3. Although a number of fado singers who predate Amalia Rodrigues receive brief mention, there is hardly a mention of musicians of older generations, other than her interlocutor the eminent guitarrista José Fontes Rocha (1926-2011).  One might at least have expected brief mention of the role of Armando Freire, (aka 'Armandinho', 1891-1946) the guitarrista who accompanied Amalia to Madrid in 1943 on her first tour outside Portugal, and who had already by then, through the combination of his musical genius as instrumentalist and composer, and his position in the fado world, perhaps more than any other musician, come to set the agenda during the 1920s and 1930s (perhaps already in the 1910s, though there are no such audio documents) for how fado is still accompanied today.  He is still regarded by musicians today as the unsurpassed genius of the instrument in Lisbon fado.
Whether or not one accepts the book's primary agenda, these facts, given as easily and briefly formulated additions, would in my opinion have offered the reader a more solid basis.

Although the words 'affect', 'soul' and 'feeling' recur on almost every page, there is a surprising lack of attempt to define them, not to speak of the lack of psychological reflection upon their meanings and implications.  Questions I ask myself: whether it is possible to estimate what proportion of the Lisbon population includes a significant relation to fado in their image of themselves, and whether there might be some kind of weighted selection of personality types among those who make up the amateur fado community?  What are the varieties of life stories included in the concept of the life of the fadista?  There is very little given in the book on the textures of actual lives.  Can one distinguish any significant currents of difference between believers and non-believers in the 'religion of fado'?

One point of genuine interest in the book, which I've not seen mentioned elsewhere, is the question of the implications of the religiously imposed silence in fado performance situations.  While this silence is today seen as an integral and exclusively positive component of the fado performance situation, indeed as one of its iconic characteristics, the author's hypothesis about its possible origin in the machinations of the authoritarian state as part of its strategy to include fado among its repressive tools of nation-building is of value.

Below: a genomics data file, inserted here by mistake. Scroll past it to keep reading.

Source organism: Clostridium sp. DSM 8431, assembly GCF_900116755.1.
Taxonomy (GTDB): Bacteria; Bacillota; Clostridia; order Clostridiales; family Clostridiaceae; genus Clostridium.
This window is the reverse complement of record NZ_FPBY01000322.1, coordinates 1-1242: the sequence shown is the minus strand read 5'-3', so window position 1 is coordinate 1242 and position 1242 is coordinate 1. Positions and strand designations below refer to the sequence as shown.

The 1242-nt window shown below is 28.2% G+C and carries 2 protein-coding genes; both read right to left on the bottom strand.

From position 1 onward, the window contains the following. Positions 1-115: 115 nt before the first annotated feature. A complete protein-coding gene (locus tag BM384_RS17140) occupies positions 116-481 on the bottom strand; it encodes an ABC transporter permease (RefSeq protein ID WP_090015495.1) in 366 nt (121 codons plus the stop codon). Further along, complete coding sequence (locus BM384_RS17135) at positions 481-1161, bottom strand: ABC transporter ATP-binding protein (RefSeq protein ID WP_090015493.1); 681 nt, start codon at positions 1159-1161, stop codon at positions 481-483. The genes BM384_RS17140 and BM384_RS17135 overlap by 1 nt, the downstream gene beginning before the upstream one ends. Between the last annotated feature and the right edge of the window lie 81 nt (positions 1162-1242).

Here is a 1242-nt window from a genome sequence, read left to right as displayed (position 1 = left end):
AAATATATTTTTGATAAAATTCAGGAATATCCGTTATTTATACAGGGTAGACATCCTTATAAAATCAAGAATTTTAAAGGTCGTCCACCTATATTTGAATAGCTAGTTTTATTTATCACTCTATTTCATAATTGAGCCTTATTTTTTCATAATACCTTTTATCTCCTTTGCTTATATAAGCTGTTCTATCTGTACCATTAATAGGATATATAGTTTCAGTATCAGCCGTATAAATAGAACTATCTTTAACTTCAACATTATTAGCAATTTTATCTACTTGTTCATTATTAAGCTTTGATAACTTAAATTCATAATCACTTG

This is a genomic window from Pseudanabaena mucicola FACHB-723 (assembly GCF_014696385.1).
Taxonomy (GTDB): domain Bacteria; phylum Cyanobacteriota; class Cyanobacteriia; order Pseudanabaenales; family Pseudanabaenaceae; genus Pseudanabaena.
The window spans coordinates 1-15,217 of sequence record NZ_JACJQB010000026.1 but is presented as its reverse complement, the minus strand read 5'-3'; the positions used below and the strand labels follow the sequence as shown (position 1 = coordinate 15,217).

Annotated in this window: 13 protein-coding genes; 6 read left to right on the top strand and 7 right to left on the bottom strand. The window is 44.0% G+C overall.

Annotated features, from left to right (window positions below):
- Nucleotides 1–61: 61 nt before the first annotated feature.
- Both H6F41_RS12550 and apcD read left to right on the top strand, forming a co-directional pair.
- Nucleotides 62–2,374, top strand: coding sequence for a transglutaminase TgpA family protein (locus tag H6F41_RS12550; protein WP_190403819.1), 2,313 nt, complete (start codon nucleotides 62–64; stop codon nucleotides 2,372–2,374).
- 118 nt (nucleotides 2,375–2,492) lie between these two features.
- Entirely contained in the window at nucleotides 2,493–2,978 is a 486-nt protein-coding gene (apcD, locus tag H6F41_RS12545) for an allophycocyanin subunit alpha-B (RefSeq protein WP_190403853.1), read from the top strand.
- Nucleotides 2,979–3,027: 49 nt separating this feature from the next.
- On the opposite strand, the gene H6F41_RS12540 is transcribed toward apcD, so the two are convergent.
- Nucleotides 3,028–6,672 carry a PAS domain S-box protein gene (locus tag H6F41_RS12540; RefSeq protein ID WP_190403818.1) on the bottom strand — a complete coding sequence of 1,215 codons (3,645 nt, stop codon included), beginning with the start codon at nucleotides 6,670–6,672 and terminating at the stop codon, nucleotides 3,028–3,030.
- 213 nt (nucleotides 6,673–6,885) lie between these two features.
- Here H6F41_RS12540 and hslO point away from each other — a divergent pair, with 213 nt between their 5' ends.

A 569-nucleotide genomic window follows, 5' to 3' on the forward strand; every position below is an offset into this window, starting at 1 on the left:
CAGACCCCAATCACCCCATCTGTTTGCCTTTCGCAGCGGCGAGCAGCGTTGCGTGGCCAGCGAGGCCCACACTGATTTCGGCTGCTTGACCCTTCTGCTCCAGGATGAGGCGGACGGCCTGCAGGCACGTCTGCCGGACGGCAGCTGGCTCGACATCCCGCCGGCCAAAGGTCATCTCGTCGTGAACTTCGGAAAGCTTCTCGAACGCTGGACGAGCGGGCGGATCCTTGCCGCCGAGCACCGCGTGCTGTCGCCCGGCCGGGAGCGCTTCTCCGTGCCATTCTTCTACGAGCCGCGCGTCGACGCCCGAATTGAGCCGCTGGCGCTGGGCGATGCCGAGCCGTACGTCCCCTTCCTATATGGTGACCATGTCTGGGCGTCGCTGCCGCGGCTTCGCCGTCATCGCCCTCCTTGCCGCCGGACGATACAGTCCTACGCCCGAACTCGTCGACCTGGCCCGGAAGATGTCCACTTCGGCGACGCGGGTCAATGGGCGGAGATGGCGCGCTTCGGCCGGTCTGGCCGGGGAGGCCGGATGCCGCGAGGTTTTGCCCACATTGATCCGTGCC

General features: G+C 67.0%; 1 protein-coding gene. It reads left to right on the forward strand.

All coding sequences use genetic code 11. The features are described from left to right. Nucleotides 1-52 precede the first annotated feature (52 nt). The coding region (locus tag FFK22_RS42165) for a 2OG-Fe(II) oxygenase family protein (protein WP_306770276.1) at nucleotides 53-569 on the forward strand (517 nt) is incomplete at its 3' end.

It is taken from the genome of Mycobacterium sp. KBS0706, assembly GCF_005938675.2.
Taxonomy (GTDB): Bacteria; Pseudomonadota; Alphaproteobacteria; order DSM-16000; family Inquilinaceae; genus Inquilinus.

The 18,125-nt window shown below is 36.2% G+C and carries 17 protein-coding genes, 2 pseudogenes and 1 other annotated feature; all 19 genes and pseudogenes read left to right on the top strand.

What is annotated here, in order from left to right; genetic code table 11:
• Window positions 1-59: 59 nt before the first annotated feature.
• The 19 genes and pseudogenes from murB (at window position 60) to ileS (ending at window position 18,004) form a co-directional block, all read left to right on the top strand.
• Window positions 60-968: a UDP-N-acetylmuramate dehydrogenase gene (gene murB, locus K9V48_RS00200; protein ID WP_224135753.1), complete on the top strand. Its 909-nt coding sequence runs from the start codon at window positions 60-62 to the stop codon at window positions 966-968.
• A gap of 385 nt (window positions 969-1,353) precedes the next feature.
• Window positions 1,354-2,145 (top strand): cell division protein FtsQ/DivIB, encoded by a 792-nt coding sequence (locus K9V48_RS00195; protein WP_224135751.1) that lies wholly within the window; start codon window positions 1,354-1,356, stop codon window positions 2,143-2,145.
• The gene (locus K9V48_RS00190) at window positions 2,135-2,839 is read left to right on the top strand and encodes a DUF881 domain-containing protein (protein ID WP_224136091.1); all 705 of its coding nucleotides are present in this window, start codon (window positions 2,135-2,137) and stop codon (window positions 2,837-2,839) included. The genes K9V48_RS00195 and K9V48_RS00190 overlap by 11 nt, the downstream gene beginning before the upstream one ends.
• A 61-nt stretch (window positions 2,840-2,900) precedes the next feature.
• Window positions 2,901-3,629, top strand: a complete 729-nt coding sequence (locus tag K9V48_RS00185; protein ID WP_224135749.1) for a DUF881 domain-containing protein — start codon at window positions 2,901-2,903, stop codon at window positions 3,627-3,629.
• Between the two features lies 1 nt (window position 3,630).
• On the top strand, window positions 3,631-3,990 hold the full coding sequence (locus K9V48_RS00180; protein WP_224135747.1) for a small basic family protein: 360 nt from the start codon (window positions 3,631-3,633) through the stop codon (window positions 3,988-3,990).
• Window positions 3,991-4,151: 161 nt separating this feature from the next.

The anecdotal recounting of the statements made by 'Amalianos' - self-confessed Amalia Rodrigues fanatics - is, perhaps unavoidably, but certainly frustratingly, lacking in reflections upon the particularities of personality among the three or four people so described.  Likewise, in the context of discussing Amalia Rodrigues' icon status and the celebrity adulation phenomenon in general, there is no real reflection upon the psychological aspects of those who adulate celebrities.

Much is made of singers' use of variations in dynamics, vocal timbre, and melismatic improvisation, and the characteristic melodramatic device of pausing and temporarily arresting the flow of the rhythm towards the end of a song.  While a comparison is made once or twice with older recordings which are noted as exhibiting these features to a far lesser degree or not at all, I once again come to think of the concept of mannerism in the art historian Wölfflin's arch model of the development of an art form.  The idea that this aspect of today's fado may in fact, to put it rather cruelly, be seen as a prime example of mannerism in a decadent phase of an art form, equivalent to musicians' exaggeration of speed and number of notes played in some kinds of music, is never discussed, for which the writer's lack of practised familiarity with earlier recordings is perhaps to blame.

There are extended references to the voice of Amalia Rodrigues, from various people and viewpoints.  Among aspects touched upon are how demanding her vocal style and voice were for a recording engineer, and how her voice changed with time.  Amalia is quoted as claiming that the engineer Hugo Ribeiro was the only one who could record her voice so that she felt it to be faithfully captured when she listened to the recordings.  Yet, close listening to his recordings of her reveals a liberal use of studio reverberation and/or echo which results, to my ears at least, in his having imparted an inescapably artificial melodramatic quality to her recordings.  This phenomenon, if noted, would have been of great interest for the author to have discussed with 'Amalianos'!  Not only how she is heard by others, but how she heard herself?